Six Pediatrician Recommended Tips for Treating Sunburned Skin
Summer is in full swing with warm weather and sunshine that beckons us to go outside and play. Even the most diligent sunscreen-applying parents will face treating a sunburn at some point or another. It can be downright frustrating, painful, and disheartening to discover a sunburn along the bathing suit lines or in that little patch of skin between your child’s tankini!
Six tips to help make your child’s sunburn less painful
- Stop the inflammation. A sunburn is an inflammatory reaction of the skin. Ibuprofen can help by blocking this reaction, reducing swelling, pain and even redness. To be most effective it should be administered as soon as you notice the sunburn. You can give it up to three times per day for two days. Follow the dosing instructions on the package for your child’s age and weight.
- Hydrate. The recommended daily intake of water should be 5 glasses for 5 to 8-year-olds; 7 glasses for 9 to 12-year-olds; 8 to 10 glasses for kids 13+. Sunburns can cause the body to become dehydrated, so it is important to give your child additional fluids to replenish those that were lost.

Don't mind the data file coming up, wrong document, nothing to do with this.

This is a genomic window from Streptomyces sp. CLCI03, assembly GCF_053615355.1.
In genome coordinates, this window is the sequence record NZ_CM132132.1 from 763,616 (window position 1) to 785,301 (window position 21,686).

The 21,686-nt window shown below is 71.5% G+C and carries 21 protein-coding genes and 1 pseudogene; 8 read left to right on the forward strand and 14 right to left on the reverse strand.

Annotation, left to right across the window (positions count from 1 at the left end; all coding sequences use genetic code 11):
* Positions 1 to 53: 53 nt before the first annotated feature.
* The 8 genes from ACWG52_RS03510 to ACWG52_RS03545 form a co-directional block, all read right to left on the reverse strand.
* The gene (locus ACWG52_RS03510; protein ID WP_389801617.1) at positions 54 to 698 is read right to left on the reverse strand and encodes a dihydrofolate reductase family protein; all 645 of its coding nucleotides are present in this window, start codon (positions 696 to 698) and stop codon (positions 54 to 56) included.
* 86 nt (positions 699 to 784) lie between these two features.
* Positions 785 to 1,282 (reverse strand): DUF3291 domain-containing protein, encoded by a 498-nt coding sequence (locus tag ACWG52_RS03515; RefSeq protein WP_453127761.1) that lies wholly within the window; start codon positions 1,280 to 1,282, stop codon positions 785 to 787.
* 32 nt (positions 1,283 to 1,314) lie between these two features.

- Apply aloe. Aloe vera helps relieve sunburn pain, itching, inflammation and helps expedite healing. You can use commercial aloe vera gel, or you can make your own concoction by harvesting leaves from the plant and scoop out the gel inside. Start by applying a small dot to the inside of your child’s arm to verify they are not allergic. If their skin turns red, abort. If it doesn’t apply it all over the burned skin.
- Cool the skin. Apply a clean washcloth dampened with cool water to the skin. Alternately, a cool bath may feel wonderful to your child’s hot skin!
- Avoid peeling the skin or popping blisters. If the skin is opened by popping blisters or peeling away raw skin, it is at risk of developing an infection. Let the skin heal naturally by not picking or popping it.
- Avoid sun exposure until the sunburn is healed. It can be a big downer to have a week (or weekend) at the beach and end up with a sunburn on day 1. Skin is extra sensitive after a burn and should not be exposed to sunlight until after it has healed. Plus, a sunburn really hurts when the sun is hitting it!
Call your child’s pediatrician, or visit the ER if you are not local, if their sunburn is severe or if blisters form. Watch for the signs of heat stress which includes fever, chills, vomiting, nausea, and feeling faint. If you notice any of these signs seek medical treatment right away.